I am Elchin Jafariyeh Yazdi, a PhD student at the University of Groningen. I am 30 years old and my research project is part of ISPT’s Cell-U-Value initiative that focuses on the development of sustainable bio-based and sustainable chemicals out of tertiary cellulose.
I have graduated with a M.Sc. in chemical engineering from Sahand University of Technology in Iran. During my graduate studies, I synthesized a modified heterogenous Ziegler-Natta catalysts for ethylene polymerization. Later, I also had the opportunity of working as a researcher at the Institute of Polymeric Material (IPM) to further study the characterization and properties of produced catalysts and polyethylene.
Functional value chain
The acute climate challenge in terms of enhanced CO2 emission along with the depletion of natural fossil resources, obliges industries to search for a renewable carbon source as the sustainable alternative feedstock. Biomass is the most promising renewable resource that is available to be used as fuel and chemicals.
KNN Cellulose B.V. is one of the partners of my research project. They derive tertiary cellulose from the waste and other residual streams, named Recell®. We are building a functional value chain of this tertiary cellulose into a market quality bio-based chemical, both economically and environmentally.
The functional glucose production process from tertiary cellulose to a pilot scale of 10 ton/year, is a challenging initial step. The second phase of this project is the feasibility evaluation of the acetic acid conversion from tertiary cellulose.
Throughout the next four years, I expect to be well trained as an independent researcher as well as a chemical engineer. Dealing with the modeling and optimization of the chemical processes – especially in pilot scale – will provide me with a valuable insight for the design and troubleshooting of these processes. I would also like to be well experienced in terms of academic teaching and coaching skills.
Parallel to the piloting part of the initiative, I will investigate the conversion of tertiary cellulose in the first and main phase by using both enzymatic and chemo-catalytic acid hydrolysis approaches. Enzymatic hydrolysis using cellulases results in high selectivity and purity of glucose under mild reaction conditions. However, it suffers from high enzyme costs and low reaction rates. Good catalytic activities for hydrolysis of cellulose are possible using cheap liquid acid catalysts (e.g., HCl).
Nonetheless, issues such as reactor corrosion, waste treatment, and severe glucose degradation under high temperatures (in the case of using dilute acids), need to be well addressed. Hydrolysis using solid acid catalysts (e.g., metal oxides, carbonaceous acids) represent a good choice in terms of catalyst recyclability and reusability.
However, the reaction efficiency, selectivity and long-term catalyst stability still need to be improved or examined. Therefore it is important to investigate the performance and economics of enzyme, liquid and solid acid-catalysed hydrolysis of tertiary cellulose to glucose. An important focus lies on the influence of tertiary cellulose composition, crystallinity and pre-treatment on the reaction performance, and the reuse and long-term stability of enzymes and solid acid catalysts.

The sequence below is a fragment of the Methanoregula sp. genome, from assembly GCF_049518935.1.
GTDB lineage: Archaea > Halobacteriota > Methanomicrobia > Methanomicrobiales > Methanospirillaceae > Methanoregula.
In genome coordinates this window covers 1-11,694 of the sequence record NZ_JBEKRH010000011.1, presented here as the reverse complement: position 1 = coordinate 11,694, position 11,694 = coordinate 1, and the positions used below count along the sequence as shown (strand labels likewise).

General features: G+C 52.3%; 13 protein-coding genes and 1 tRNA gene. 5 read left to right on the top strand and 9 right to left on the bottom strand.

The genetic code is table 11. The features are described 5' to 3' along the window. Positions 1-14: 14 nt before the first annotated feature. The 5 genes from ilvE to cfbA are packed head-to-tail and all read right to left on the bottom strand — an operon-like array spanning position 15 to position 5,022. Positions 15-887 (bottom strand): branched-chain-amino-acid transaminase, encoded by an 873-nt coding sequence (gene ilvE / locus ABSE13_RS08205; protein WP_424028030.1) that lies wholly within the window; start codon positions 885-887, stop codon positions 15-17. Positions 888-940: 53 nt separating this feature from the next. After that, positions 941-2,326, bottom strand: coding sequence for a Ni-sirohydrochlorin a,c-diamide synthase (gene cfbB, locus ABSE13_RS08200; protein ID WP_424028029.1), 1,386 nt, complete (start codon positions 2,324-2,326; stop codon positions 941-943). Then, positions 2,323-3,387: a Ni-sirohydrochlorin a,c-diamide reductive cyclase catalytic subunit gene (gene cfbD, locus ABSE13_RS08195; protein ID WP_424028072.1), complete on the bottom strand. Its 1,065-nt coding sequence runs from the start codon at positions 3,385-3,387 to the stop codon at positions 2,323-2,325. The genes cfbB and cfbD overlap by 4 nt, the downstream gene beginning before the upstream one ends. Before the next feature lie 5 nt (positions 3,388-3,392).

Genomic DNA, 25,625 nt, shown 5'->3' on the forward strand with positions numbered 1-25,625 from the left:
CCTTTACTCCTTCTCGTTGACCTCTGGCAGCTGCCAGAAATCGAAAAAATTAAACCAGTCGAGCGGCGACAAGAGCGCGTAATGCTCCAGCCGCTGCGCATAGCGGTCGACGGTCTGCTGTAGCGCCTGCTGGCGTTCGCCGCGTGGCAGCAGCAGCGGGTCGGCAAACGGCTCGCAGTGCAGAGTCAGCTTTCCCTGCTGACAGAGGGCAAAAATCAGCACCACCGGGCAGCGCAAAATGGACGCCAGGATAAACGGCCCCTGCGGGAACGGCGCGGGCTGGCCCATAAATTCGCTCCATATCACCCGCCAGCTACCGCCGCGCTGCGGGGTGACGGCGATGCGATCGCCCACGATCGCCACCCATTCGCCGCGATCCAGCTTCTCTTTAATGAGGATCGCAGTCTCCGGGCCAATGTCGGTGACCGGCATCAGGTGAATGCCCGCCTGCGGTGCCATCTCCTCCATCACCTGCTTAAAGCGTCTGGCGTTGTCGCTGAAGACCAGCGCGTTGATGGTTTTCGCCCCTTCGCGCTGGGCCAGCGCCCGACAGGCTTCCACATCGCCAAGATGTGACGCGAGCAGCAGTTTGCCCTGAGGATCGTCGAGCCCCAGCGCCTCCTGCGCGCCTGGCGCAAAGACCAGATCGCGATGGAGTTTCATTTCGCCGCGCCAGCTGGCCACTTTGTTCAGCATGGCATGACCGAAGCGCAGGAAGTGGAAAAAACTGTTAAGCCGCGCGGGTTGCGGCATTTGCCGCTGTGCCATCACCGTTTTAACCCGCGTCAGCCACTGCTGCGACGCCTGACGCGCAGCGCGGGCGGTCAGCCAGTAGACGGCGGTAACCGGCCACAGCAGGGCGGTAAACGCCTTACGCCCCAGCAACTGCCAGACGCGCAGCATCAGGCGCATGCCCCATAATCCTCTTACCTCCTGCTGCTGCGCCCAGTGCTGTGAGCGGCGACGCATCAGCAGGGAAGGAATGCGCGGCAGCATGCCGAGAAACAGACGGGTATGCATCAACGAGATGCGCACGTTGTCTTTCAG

The conversion of tertiary cellulose, or glucose derived thereof, to organic acids (among others acetic acid), is focused on the second phase. We will be investigating and optimizing the microbial fermentation or chemical conversion to produce organic acids (in particular acetic acid). Validation and optimization of the downstream processing steps on the laboratory scale, including especially the solvent recovery and purification of organic acids, will be some of the challenges we have to overcome.
Developing sustainable approaches
Today, the development of sustainable and green approaches in design and manufacturing of chemicals to reduce the environmental impacts of industries is one of the most promising and cutting-edge research. So to achieve this purpose, new researchers should address this issue. The research project that I will be working on well fits to this approach.
Having a look at the leading research topics, performed recently in chemical engineering field, motivated me to look for a research area in the biotechnology that is also in regards with my educational background in catalysts design. This project also fits well with my own eco-friendly lifestyle.
I came to know the Institute for Sustainable Process Technology while working on my PhD project. I was so excited to see such an active platform that aims to connect stakeholders, governmental bodies and also research scientists in order to establish a carbon neutral process. I hope my research project would be contributing to this honorable community.